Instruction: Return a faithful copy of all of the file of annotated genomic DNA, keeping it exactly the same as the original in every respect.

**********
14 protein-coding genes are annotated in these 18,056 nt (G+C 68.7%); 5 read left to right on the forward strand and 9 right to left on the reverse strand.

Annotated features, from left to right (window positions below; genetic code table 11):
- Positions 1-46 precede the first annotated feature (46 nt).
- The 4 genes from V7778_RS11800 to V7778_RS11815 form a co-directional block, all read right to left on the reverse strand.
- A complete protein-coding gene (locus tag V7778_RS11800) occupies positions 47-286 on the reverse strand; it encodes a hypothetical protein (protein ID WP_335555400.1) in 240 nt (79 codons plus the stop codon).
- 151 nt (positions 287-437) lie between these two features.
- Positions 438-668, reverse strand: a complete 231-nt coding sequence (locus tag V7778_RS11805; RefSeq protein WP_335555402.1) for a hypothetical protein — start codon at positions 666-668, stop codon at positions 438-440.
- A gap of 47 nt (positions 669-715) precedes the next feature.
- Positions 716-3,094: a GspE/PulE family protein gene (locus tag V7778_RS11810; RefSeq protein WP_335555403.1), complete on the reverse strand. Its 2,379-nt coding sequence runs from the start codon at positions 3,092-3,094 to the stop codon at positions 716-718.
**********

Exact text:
14 protein-coding genes are annotated in these 18,056 nt (G+C 68.7%); 5 read left to right on the forward strand and 9 right to left on the reverse strand.

Annotated features, from left to right (window positions below; genetic code table 11):
- Positions 1-46 precede the first annotated feature (46 nt).
- The 4 genes from V7778_RS11800 to V7778_RS11815 form a co-directional block, all read right to left on the reverse strand.
- A complete protein-coding gene (locus tag V7778_RS11800) occupies positions 47-286 on the reverse strand; it encodes a hypothetical protein (protein ID WP_335555400.1) in 240 nt (79 codons plus the stop codon).
- 151 nt (positions 287-437) lie between these two features.
- Positions 438-668, reverse strand: a complete 231-nt coding sequence (locus tag V7778_RS11805; RefSeq protein WP_335555402.1) for a hypothetical protein — start codon at positions 666-668, stop codon at positions 438-440.
- A gap of 47 nt (positions 669-715) precedes the next feature.
- Positions 716-3,094: a GspE/PulE family protein gene (locus tag V7778_RS11810; RefSeq protein WP_335555403.1), complete on the reverse strand. Its 2,379-nt coding sequence runs from the start codon at positions 3,092-3,094 to the stop codon at positions 716-718.